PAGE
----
Recommended Age Range: Best for older kids–3rd or 4th grade through middle school.
Publisher's Summary: This is a book about depression. It doesn’t shy away from both the complexities of depression or what getting help might look like. It gives an honest perspective into what depression feels like, what life looks like with it, and the hope that comes with being known and being loved through it.
Dr. Annie's Takeaways
Recommended for: This book is great for an older child who has recently been diagnosed with a depressive disorder or who a parent or provider suspects may be holding onto heavy feelings without sharing them. It vividly puts words to the experience of depression without sugarcoating the pain, and it provides hope that sharing about this experience with a loved one and getting help will lead to a child “learning to see through the darkness.”
Would a child like it? A child who is craving real talk would love this book.
Tone: Serious, authentic, emotionally rich
Story Quality: The author Kileah tells her story of having depression–how it felt, how she got help, and what help looked like for her. She doesn’t sugarcoat her experience of depression, and the language she uses is poetic yet still accessible (e.g., “Songs sounded like noise, and nothing felt kind, or beautiful, or safe”). There’s an authenticity to the way this story is told, and despite its matter-of-factness, there’s also a lot of beauty in it.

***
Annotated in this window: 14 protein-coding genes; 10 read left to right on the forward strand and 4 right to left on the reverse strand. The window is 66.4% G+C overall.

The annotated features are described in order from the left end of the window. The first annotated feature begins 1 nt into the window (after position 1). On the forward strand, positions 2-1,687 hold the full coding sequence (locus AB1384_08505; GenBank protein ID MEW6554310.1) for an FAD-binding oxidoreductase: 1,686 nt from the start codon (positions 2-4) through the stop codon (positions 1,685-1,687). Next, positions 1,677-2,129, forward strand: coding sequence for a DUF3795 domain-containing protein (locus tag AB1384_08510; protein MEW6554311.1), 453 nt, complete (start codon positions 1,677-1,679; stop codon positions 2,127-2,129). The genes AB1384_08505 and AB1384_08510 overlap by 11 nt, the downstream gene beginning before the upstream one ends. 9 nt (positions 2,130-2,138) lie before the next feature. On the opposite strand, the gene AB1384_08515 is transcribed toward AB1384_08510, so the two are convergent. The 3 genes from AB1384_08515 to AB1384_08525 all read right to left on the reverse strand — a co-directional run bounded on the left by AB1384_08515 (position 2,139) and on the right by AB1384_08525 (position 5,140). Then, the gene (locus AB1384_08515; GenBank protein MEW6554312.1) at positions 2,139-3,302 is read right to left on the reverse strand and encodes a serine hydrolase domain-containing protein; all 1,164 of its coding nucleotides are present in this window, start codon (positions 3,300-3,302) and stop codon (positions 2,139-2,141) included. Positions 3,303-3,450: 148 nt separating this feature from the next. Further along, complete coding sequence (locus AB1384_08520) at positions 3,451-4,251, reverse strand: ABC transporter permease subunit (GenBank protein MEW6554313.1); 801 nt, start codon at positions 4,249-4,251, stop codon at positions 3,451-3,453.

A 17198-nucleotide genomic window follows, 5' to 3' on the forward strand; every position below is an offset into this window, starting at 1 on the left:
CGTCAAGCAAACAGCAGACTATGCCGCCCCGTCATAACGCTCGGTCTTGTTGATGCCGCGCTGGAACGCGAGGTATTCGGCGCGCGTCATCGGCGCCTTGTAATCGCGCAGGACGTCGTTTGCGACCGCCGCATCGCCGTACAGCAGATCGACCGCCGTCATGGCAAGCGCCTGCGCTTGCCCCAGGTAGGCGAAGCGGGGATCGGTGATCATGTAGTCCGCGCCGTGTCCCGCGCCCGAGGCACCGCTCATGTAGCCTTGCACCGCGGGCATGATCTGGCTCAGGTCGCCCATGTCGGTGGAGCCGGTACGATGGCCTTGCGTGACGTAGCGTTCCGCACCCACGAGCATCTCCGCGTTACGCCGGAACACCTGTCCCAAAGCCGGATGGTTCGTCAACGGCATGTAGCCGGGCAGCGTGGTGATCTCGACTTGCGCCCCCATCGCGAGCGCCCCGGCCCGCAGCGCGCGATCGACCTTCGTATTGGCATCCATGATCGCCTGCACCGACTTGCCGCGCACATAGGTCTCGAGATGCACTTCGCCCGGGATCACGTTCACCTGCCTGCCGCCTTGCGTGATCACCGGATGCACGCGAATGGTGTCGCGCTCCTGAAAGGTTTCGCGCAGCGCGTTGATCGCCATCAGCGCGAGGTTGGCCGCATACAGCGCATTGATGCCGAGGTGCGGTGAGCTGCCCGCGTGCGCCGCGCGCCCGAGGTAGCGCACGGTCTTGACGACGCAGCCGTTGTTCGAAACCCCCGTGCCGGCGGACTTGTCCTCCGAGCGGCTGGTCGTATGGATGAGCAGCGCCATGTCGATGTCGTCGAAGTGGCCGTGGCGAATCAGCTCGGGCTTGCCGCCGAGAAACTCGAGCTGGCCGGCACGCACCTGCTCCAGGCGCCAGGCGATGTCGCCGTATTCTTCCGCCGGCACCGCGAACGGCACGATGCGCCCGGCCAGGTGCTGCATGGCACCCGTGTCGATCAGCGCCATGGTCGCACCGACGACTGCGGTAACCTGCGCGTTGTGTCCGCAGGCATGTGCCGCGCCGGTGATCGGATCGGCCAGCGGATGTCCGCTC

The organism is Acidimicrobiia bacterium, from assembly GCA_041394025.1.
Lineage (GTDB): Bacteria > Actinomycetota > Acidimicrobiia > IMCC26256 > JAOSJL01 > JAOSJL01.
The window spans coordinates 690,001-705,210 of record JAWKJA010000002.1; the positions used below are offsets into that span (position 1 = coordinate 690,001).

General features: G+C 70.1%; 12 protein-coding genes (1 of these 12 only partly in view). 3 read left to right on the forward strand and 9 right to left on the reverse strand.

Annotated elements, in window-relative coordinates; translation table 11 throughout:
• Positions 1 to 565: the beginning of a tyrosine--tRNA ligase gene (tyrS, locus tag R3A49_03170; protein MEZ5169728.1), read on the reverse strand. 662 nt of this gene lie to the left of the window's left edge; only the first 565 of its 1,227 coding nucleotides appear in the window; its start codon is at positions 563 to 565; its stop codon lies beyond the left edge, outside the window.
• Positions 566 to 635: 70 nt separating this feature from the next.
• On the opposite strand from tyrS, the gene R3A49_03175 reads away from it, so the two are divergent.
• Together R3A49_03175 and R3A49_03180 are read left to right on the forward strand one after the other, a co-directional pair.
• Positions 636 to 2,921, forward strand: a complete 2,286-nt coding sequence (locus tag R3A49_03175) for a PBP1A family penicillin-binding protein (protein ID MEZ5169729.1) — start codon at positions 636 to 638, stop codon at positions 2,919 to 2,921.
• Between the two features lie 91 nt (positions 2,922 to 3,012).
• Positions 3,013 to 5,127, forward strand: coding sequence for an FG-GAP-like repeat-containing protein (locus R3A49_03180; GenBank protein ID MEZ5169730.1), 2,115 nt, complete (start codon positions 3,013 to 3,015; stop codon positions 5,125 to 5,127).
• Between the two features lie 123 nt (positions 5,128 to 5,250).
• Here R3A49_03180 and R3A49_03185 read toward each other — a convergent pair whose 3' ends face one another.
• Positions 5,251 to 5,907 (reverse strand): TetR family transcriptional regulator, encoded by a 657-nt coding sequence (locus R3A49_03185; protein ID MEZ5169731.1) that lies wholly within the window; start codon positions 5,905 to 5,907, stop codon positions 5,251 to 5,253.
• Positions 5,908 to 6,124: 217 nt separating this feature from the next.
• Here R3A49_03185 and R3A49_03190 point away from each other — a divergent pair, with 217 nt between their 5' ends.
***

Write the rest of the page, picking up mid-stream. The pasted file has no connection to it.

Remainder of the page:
Illustrations: There aren’t any illustrations. The book uses changes in font style, size, color, and formatting to contribute to the meaning of the text.
Representation: There is very little information provided about Kileah or Kileah’s family beyond their diagnosis of depression. They mention talking with “the most important person in my life” but don’t provide further details about this person.
Psychological Practices: This book provides a wonderful description of how depression feels and would go a very long way in helping a child with depression realize that they aren’t alone in their experience. It also shares about how beneficial it was for the author to tell someone about their feelings and how this led to them getting help. The author shares a list of what helped: “Meeting with a doctor. Letting myself feel. Talking to others. Giving myself a break. Trying medicine. Doing things I loved again. Not having to be alone.” The book ends on a hopeful note with the author sharing how they can now “laugh without pretending,” “notice all of the color and music and smiles,” and “see through the darkness and the fog without letting it take over.”
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